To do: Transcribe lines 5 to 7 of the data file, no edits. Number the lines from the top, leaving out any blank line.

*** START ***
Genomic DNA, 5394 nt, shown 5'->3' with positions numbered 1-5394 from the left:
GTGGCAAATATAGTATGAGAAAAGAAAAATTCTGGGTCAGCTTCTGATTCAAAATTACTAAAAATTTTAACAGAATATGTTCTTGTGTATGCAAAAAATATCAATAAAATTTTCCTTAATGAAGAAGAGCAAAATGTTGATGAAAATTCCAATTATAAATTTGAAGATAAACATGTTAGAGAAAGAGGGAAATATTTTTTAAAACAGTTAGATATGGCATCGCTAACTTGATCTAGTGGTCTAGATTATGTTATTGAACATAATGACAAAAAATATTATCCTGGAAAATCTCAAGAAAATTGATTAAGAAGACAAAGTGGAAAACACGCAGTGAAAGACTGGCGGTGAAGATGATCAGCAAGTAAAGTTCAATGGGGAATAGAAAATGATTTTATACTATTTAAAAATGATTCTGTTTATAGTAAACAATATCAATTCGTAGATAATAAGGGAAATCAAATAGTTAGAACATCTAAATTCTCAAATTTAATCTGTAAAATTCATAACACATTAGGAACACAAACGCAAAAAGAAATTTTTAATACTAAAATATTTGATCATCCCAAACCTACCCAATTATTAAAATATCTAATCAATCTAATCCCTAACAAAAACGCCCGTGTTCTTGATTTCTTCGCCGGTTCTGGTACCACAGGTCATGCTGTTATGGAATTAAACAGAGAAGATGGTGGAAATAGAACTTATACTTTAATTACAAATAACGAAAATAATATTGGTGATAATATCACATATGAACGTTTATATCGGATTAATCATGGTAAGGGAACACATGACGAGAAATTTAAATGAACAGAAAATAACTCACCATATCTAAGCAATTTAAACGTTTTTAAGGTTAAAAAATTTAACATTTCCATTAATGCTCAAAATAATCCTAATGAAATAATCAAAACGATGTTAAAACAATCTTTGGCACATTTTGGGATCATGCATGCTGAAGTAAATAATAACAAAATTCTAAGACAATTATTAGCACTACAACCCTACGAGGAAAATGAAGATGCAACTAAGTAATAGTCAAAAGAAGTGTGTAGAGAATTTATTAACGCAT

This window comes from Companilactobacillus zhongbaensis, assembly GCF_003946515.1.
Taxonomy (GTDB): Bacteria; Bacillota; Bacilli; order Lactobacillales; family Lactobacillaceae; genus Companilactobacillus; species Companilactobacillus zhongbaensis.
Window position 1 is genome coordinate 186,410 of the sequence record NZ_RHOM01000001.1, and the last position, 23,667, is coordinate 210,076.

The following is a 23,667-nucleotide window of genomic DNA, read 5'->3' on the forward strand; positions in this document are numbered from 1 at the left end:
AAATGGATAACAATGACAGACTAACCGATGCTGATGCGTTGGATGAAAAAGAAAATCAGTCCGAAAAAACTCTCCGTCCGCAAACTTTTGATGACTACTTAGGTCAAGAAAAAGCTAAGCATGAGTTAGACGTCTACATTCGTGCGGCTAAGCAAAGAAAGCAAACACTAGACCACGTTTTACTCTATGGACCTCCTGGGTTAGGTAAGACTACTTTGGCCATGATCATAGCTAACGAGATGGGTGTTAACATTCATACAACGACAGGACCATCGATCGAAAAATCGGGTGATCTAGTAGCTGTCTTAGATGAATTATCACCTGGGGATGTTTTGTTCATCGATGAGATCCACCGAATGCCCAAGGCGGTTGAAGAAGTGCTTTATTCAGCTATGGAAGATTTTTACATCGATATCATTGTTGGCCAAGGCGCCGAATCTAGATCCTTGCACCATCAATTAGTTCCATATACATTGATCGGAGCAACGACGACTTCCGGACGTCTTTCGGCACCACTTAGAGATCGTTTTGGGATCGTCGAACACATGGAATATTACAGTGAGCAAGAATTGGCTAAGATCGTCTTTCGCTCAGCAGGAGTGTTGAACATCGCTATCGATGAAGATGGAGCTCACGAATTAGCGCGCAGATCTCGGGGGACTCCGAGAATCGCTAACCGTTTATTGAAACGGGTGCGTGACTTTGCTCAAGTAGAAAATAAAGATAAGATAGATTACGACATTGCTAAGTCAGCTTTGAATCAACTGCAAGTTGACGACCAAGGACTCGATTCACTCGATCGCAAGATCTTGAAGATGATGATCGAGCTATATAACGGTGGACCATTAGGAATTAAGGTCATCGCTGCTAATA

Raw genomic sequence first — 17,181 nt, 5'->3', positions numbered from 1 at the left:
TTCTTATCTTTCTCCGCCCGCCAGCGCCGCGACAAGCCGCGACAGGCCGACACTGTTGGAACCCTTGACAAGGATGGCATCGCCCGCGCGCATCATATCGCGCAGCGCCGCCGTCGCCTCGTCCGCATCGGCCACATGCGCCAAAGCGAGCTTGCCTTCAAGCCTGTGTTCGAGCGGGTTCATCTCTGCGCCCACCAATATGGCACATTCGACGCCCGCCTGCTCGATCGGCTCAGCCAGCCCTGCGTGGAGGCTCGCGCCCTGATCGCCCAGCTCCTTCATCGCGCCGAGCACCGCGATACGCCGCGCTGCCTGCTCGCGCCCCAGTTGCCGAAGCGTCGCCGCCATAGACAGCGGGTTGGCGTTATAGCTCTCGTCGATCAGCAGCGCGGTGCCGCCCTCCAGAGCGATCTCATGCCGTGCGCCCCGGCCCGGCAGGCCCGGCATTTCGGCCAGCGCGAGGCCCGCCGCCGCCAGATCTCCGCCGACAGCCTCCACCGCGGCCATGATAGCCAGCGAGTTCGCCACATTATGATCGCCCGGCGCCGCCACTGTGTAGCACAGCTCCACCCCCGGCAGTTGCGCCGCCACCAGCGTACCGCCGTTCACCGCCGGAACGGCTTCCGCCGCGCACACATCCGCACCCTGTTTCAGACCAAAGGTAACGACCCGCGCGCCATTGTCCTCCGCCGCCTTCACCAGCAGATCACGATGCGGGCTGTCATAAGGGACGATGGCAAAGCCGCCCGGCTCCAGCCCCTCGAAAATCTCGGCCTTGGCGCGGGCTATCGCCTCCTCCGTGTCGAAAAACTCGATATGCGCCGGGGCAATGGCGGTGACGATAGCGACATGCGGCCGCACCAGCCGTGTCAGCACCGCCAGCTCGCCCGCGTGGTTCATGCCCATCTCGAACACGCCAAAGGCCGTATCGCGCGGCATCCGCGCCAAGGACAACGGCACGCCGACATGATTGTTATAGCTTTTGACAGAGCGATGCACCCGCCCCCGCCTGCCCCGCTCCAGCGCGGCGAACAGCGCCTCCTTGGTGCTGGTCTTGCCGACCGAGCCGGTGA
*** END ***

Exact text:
Window position 1 is genome coordinate 186,410 of the sequence record NZ_RHOM01000001.1, and the last position, 23,667, is coordinate 210,076.

The following is a 23,667-nucleotide window of genomic DNA, read 5'->3' on the forward strand; positions in this document are numbered from 1 at the left end:
AAATGGATAACAATGACAGACTAACCGATGCTGATGCGTTGGATGAAAAAGAAAATCAGTCCGAAAAAACTCTCCGTCCGCAAACTTTTGATGACTACTTAGGTCAAGAAAAAGCTAAGCATGAGTTAGACGTCTACATTCGTGCGGCTAAGCAAAGAAAGCAAACACTAGACCACGTTTTACTCTATGGACCTCCTGGGTTAGGTAAGACTACTTTGGCCATGATCATAGCTAACGAGATGGGTGTTAACATTCATACAACGACAGGACCATCGATCGAAAAATCGGGTGATCTAGTAGCTGTCTTAGATGAATTATCACCTGGGGATGTTTTGTTCATCGATGAGATCCACCGAATGCCCAAGGCGGTTGAAGAAGTGCTTTATTCAGCTATGGAAGATTTTTACATCGATATCATTGTTGGCCAAGGCGCCGAATCTAGATCCTTGCACCATCAATTAGTTCCATATACATTGATCGGAGCAACGACGACTTCCGGACGTCTTTCGGCACCACTTAGAGATCGTTTTGGGATCGTCGAACACATGGAATATTACAGTGAGCAAGAATTGGCTAAGATCGTCTTTCGCTCAGCAGGAGTGTTGAACATCGCTATCGATGAAGATGGAGCTCACGAATTAGCGCGCAGATCTCGGGGGACTCCGAGAATCGCTAACCGTTTATTGAAACGGGTGCGTGACTTTGCTCAAGTAGAAAATAAAGATAAGATAGATTACGACATTGCTAAGTCAGCTTTGAATCAACTGCAAGTTGACGACCAAGGACTCGATTCACTCGATCGCAAGATCTTGAAGATGATGATCGAGCTATATAACGGTGGACCATTAGGAATTAAGGTCATCGCTGCTAATA